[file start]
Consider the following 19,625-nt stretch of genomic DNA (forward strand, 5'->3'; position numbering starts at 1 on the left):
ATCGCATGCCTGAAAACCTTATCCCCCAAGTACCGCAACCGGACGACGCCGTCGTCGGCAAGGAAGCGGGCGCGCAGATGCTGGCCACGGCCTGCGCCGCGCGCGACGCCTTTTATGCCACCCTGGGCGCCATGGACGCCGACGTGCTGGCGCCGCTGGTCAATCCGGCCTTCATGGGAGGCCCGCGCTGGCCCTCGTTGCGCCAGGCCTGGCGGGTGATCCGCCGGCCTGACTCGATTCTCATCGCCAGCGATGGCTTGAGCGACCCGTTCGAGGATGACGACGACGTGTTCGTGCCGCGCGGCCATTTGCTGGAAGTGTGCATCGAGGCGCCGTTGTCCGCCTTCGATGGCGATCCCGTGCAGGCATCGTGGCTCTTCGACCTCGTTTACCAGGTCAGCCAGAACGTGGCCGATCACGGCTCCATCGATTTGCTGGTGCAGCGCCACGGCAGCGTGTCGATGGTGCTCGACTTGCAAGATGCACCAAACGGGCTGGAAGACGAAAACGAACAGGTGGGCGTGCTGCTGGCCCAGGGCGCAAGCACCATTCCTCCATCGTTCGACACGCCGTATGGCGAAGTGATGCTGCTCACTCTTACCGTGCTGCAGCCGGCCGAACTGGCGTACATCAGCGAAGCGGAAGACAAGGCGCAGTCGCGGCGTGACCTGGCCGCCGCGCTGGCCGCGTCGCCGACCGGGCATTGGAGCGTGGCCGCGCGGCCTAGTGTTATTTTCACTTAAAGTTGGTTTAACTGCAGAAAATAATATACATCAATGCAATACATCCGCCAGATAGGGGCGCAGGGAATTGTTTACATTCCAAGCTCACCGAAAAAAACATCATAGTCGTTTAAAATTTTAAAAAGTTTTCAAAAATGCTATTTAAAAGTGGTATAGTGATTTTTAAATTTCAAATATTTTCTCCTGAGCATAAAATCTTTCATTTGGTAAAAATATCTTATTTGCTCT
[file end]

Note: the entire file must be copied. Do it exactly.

Consider the following 19,625-nt stretch of genomic DNA (forward strand, 5'->3'; position numbering starts at 1 on the left):
ATCGCATGCCTGAAAACCTTATCCCCCAAGTACCGCAACCGGACGACGCCGTCGTCGGCAAGGAAGCGGGCGCGCAGATGCTGGCCACGGCCTGCGCCGCGCGCGACGCCTTTTATGCCACCCTGGGCGCCATGGACGCCGACGTGCTGGCGCCGCTGGTCAATCCGGCCTTCATGGGAGGCCCGCGCTGGCCCTCGTTGCGCCAGGCCTGGCGGGTGATCCGCCGGCCTGACTCGATTCTCATCGCCAGCGATGGCTTGAGCGACCCGTTCGAGGATGACGACGACGTGTTCGTGCCGCGCGGCCATTTGCTGGAAGTGTGCATCGAGGCGCCGTTGTCCGCCTTCGATGGCGATCCCGTGCAGGCATCGTGGCTCTTCGACCTCGTTTACCAGGTCAGCCAGAACGTGGCCGATCACGGCTCCATCGATTTGCTGGTGCAGCGCCACGGCAGCGTGTCGATGGTGCTCGACTTGCAAGATGCACCAAACGGGCTGGAAGACGAAAACGAACAGGTGGGCGTGCTGCTGGCCCAGGGCGCAAGCACCATTCCTCCATCGTTCGACACGCCGTATGGCGAAGTGATGCTGCTCACTCTTACCGTGCTGCAGCCGGCCGAACTGGCGTACATCAGCGAAGCGGAAGACAAGGCGCAGTCGCGGCGTGACCTGGCCGCCGCGCTGGCCGCGTCGCCGACCGGGCATTGGAGCGTGGCCGCGCGGCCTAGTGTTATTTTCACTTAAAGTTGGTTTAACTGCAGAAAATAATATACATCAATGCAATACATCCGCCAGATAGGGGCGCAGGGAATTGTTTACATTCCAAGCTCACCGAAAAAAACATCATAGTCGTTTAAAATTTTAAAAAGTTTTCAAAAATGCTATTTAAAAGTGGTATAGTGATTTTTAAATTTCAAATATTTTCTCCTGAGCATAAAATCTTTCATTTGGTAAAAATATCTTATTTGCTCT